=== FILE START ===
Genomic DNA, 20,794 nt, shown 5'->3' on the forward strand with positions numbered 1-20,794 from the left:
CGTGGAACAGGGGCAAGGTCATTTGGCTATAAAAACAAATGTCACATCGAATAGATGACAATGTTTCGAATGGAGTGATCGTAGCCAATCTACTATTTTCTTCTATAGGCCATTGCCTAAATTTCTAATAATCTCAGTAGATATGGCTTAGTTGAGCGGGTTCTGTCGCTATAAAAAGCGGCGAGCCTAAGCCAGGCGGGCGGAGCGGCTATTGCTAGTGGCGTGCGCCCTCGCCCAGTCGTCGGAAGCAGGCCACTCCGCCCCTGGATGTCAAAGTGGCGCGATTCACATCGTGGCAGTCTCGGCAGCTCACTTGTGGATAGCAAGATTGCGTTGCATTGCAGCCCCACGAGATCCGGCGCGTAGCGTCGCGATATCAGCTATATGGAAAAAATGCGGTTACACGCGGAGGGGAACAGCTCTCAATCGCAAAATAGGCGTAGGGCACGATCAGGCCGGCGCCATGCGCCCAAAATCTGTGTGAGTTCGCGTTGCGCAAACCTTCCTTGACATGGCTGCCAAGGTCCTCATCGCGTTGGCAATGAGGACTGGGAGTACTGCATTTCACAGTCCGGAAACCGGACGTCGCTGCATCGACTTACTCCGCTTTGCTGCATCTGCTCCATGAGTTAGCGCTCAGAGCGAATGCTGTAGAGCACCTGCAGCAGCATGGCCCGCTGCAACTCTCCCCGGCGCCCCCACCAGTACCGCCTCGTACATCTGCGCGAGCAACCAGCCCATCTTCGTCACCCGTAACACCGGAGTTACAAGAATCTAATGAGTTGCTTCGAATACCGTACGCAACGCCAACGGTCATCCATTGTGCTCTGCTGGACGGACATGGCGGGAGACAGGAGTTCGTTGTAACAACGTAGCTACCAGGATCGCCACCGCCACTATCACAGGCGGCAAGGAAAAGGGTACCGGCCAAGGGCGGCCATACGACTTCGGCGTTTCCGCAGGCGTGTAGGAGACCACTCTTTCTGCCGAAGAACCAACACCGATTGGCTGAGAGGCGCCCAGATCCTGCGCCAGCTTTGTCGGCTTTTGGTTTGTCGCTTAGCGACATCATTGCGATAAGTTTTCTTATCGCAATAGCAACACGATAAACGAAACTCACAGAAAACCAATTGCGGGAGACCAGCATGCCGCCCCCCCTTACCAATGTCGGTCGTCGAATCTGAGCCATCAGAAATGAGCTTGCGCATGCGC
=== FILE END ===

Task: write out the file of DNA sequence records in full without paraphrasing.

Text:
Genomic DNA, 20,794 nt, shown 5'->3' on the forward strand with positions numbered 1-20,794 from the left:
CGTGGAACAGGGGCAAGGTCATTTGGCTATAAAAACAAATGTCACATCGAATAGATGACAATGTTTCGAATGGAGTGATCGTAGCCAATCTACTATTTTCTTCTATAGGCCATTGCCTAAATTTCTAATAATCTCAGTAGATATGGCTTAGTTGAGCGGGTTCTGTCGCTATAAAAAGCGGCGAGCCTAAGCCAGGCGGGCGGAGCGGCTATTGCTAGTGGCGTGCGCCCTCGCCCAGTCGTCGGAAGCAGGCCACTCCGCCCCTGGATGTCAAAGTGGCGCGATTCACATCGTGGCAGTCTCGGCAGCTCACTTGTGGATAGCAAGATTGCGTTGCATTGCAGCCCCACGAGATCCGGCGCGTAGCGTCGCGATATCAGCTATATGGAAAAAATGCGGTTACACGCGGAGGGGAACAGCTCTCAATCGCAAAATAGGCGTAGGGCACGATCAGGCCGGCGCCATGCGCCCAAAATCTGTGTGAGTTCGCGTTGCGCAAACCTTCCTTGACATGGCTGCCAAGGTCCTCATCGCGTTGGCAATGAGGACTGGGAGTACTGCATTTCACAGTCCGGAAACCGGACGTCGCTGCATCGACTTACTCCGCTTTGCTGCATCTGCTCCATGAGTTAGCGCTCAGAGCGAATGCTGTAGAGCACCTGCAGCAGCATGGCCCGCTGCAACTCTCCCCGGCGCCCCCACCAGTACCGCCTCGTACATCTGCGCGAGCAACCAGCCCATCTTCGTCACCCGTAACACCGGAGTTACAAGAATCTAATGAGTTGCTTCGAATACCGTACGCAACGCCAACGGTCATCCATTGTGCTCTGCTGGACGGACATGGCGGGAGACAGGAGTTCGTTGTAACAACGTAGCTACCAGGATCGCCACCGCCACTATCACAGGCGGCAAGGAAAAGGGTACCGGCCAAGGGCGGCCATACGACTTCGGCGTTTCCGCAGGCGTGTAGGAGACCACTCTTTCTGCCGAAGAACCAACACCGATTGGCTGAGAGGCGCCCAGATCCTGCGCCAGCTTTGTCGGCTTTTGGTTTGTCGCTTAGCGACATCATTGCGATAAGTTTTCTTATCGCAATAGCAACACGATAAACGAAACTCACAGAAAACCAATTGCGGGAGACCAGCATGCCGCCCCCCCTTACCAATGTCGGTCGTCGAATCTGAGCCATCAGAAATGAGCTTGCGCATGCGC